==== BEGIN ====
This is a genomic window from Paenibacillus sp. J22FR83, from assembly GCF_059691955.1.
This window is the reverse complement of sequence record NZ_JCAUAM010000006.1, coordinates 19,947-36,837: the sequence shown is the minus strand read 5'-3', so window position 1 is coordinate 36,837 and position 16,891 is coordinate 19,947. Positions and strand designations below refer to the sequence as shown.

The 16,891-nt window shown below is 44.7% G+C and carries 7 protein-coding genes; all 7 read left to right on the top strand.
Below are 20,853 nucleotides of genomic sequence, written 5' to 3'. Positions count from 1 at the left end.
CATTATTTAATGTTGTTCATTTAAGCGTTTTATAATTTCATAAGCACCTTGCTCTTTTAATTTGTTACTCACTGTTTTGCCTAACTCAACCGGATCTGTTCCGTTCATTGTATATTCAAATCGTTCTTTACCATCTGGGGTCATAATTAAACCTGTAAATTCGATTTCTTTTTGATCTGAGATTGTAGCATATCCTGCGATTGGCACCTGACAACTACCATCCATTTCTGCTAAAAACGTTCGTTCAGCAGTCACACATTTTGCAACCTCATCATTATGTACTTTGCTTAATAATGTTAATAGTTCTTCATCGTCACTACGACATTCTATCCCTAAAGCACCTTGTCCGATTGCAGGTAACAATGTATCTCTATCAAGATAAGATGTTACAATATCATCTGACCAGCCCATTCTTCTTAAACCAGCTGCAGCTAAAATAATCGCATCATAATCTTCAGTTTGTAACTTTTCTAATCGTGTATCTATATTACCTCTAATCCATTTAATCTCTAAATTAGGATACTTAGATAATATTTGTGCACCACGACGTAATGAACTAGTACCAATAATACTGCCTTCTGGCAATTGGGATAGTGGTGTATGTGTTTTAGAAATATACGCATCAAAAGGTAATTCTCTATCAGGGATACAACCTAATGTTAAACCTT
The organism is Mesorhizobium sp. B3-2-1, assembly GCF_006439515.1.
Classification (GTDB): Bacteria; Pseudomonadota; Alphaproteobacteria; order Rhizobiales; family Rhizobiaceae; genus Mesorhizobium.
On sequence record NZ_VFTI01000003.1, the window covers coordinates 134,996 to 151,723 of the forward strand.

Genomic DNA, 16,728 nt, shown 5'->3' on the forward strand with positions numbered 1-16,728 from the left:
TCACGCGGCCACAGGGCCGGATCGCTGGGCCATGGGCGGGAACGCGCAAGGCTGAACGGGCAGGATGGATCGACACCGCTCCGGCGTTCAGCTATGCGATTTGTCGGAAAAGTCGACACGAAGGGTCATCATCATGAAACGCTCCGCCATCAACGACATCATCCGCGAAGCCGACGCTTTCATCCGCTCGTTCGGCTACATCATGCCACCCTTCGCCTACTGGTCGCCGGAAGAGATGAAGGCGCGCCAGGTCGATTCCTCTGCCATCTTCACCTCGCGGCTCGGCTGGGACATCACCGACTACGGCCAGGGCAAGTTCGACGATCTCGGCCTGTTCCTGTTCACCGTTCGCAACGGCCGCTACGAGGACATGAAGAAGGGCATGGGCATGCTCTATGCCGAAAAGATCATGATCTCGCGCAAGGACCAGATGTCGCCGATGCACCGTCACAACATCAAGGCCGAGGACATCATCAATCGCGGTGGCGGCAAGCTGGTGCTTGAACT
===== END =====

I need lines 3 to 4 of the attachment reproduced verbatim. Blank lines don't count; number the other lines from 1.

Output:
The 16,891-nt window shown below is 44.7% G+C and carries 7 protein-coding genes; all 7 read left to right on the top strand.
Below are 20,853 nucleotides of genomic sequence, written 5' to 3'. Positions count from 1 at the left end.